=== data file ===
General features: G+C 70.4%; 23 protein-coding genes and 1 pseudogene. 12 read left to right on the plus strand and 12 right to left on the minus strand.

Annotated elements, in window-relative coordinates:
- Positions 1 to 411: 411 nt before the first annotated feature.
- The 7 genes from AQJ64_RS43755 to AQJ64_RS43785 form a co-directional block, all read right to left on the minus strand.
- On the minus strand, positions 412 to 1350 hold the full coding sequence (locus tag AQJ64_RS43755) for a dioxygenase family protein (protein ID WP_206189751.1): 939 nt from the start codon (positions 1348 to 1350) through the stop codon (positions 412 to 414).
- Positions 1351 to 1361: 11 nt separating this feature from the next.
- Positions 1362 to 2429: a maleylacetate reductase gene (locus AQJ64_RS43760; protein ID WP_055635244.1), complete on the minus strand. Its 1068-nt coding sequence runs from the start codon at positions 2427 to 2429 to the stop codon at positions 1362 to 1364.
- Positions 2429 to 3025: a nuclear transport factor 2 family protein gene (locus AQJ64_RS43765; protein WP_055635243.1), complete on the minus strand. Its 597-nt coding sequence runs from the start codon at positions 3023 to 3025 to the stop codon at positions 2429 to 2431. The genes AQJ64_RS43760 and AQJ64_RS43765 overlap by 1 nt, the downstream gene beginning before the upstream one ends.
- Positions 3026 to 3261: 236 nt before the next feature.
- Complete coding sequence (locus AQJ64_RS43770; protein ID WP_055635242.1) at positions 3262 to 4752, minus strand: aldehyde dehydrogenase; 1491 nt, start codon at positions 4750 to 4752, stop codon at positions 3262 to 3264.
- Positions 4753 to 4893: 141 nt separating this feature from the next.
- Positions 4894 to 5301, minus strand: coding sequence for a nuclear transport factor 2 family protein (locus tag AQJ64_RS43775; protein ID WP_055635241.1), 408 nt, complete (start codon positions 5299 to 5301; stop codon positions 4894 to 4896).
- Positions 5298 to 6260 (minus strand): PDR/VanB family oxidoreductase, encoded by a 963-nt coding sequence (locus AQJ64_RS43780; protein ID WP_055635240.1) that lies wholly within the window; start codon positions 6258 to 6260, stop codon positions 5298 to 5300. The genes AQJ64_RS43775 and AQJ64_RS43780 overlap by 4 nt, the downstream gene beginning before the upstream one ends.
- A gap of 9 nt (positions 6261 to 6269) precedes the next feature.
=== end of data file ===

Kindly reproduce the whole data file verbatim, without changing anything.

General features: G+C 70.4%; 23 protein-coding genes and 1 pseudogene. 12 read left to right on the plus strand and 12 right to left on the minus strand.

Annotated elements, in window-relative coordinates:
- Positions 1 to 411: 411 nt before the first annotated feature.
- The 7 genes from AQJ64_RS43755 to AQJ64_RS43785 form a co-directional block, all read right to left on the minus strand.
- On the minus strand, positions 412 to 1350 hold the full coding sequence (locus tag AQJ64_RS43755) for a dioxygenase family protein (protein ID WP_206189751.1): 939 nt from the start codon (positions 1348 to 1350) through the stop codon (positions 412 to 414).
- Positions 1351 to 1361: 11 nt separating this feature from the next.
- Positions 1362 to 2429: a maleylacetate reductase gene (locus AQJ64_RS43760; protein ID WP_055635244.1), complete on the minus strand. Its 1068-nt coding sequence runs from the start codon at positions 2427 to 2429 to the stop codon at positions 1362 to 1364.
- Positions 2429 to 3025: a nuclear transport factor 2 family protein gene (locus AQJ64_RS43765; protein WP_055635243.1), complete on the minus strand. Its 597-nt coding sequence runs from the start codon at positions 3023 to 3025 to the stop codon at positions 2429 to 2431. The genes AQJ64_RS43760 and AQJ64_RS43765 overlap by 1 nt, the downstream gene beginning before the upstream one ends.
- Positions 3026 to 3261: 236 nt before the next feature.
- Complete coding sequence (locus AQJ64_RS43770; protein ID WP_055635242.1) at positions 3262 to 4752, minus strand: aldehyde dehydrogenase; 1491 nt, start codon at positions 4750 to 4752, stop codon at positions 3262 to 3264.
- Positions 4753 to 4893: 141 nt separating this feature from the next.
- Positions 4894 to 5301, minus strand: coding sequence for a nuclear transport factor 2 family protein (locus tag AQJ64_RS43775; protein ID WP_055635241.1), 408 nt, complete (start codon positions 5299 to 5301; stop codon positions 4894 to 4896).
- Positions 5298 to 6260 (minus strand): PDR/VanB family oxidoreductase, encoded by a 963-nt coding sequence (locus AQJ64_RS43780; protein ID WP_055635240.1) that lies wholly within the window; start codon positions 6258 to 6260, stop codon positions 5298 to 5300. The genes AQJ64_RS43775 and AQJ64_RS43780 overlap by 4 nt, the downstream gene beginning before the upstream one ends.
- A gap of 9 nt (positions 6261 to 6269) precedes the next feature.